"No other man contributed so much to the vast expansion of twentieth-century knowledge." —U.S. President Dwight D. Eisenhower upon the death of Albert Einstein in 1955.
After discovering the special and general theories of relativity and "Godfathering" the birth of quantum mechanics, all of which radically revolutionized humanity's understanding of the universe, Albert Einstein, the child-like genius, "scientific saint," "great relative" of humanity, and outstanding "Person of the Twentieth Century"—as hailed by the media—almost single-mindedly dedicated the last thirty years of his life to the realization of his dream, a Unified Field Theory of the universe, which never came true. If he had been successful, he said, then he would have known the mind of God— "the rest [of knowledge] is details"—and the thoughts of God would have been made known to him. In this book, with the help of the ancient Vedas and modern superstring theory, the author (after thirty years of research on these issues) seeks to show why Einstein failed and how he might have succeeded in his quest for the Holy Grail of the cosmos, so that the Master-Mind of God or Theory of Everything would no longer be an unfulfilled dream but a living reality. Such a reality would be the realization of not just Einstein's personal dream in the last century of one millennium and the first century of another, but the fulfilment of the highest hope of humanity in all places for all time to come.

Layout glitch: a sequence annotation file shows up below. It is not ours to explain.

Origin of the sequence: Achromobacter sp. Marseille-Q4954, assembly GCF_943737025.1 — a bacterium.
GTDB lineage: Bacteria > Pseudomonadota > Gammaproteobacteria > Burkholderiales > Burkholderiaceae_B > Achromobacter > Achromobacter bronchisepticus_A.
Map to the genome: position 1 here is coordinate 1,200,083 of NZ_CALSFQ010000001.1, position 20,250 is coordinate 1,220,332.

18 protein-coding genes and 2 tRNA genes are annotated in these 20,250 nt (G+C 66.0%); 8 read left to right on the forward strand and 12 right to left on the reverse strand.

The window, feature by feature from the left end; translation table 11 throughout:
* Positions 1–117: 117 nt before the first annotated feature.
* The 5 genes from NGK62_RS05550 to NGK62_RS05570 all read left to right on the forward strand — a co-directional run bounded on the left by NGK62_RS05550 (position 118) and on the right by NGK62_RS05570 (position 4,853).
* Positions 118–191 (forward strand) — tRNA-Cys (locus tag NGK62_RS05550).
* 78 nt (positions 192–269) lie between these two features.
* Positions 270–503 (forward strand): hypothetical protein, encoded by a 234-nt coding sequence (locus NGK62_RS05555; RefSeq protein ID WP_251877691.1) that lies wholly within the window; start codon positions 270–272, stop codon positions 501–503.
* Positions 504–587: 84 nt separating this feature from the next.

After graduating from Stanford University with Distinction and Honors in Philosophy, the author attended Northwestern University where he was a University Scholar. He was also a Fulbright Scholar at Oxford University. His publications include two books and dozens of articles in Philosophical Explorations, The Monist, Idealistic Studies, The Library of Living Philosophers, Philosophy and Phenomenological Research, the Journal of Speculative Philosophy, Revision, Journal of Value Inquiry, International Philosophical Quarterly, and Journal of the Philosophy of Religion. He, is married to the author Marjorie Ann Haight with whom he has written numerous papers as well as the book, The Scandal of Reason. He lives in the White Mountains of New Hampshire, U.S., and he holds a professorship at Plymouth University.
Once upon a time there was a king named Arcturus who deeply loved and cared for his subjects and wanted them to be royal, too. He thought, if some quality of equality cannot be established between the king and his subjects, the king's love, like that of any lover, will become unhappy and his governance pointless since the lover and the beloved cannot understand one another. He pondered at his plight both day and night until he could endure it no longer.
He first tried to elevate his subjects to be his equals by giving them royal dress to wear and royal food to eat, so that no gap between him and them should appear to exist. This, he thought, was the holy grail that would lead them to be closer to, if not present at, his level. But he found that such an approach to atonement with them was only an appearance or deception and not a wholesome reality, and that the subjects came to feel as if the king only loved outward appearances which served to devalue the real inner worth of everyone, including the king.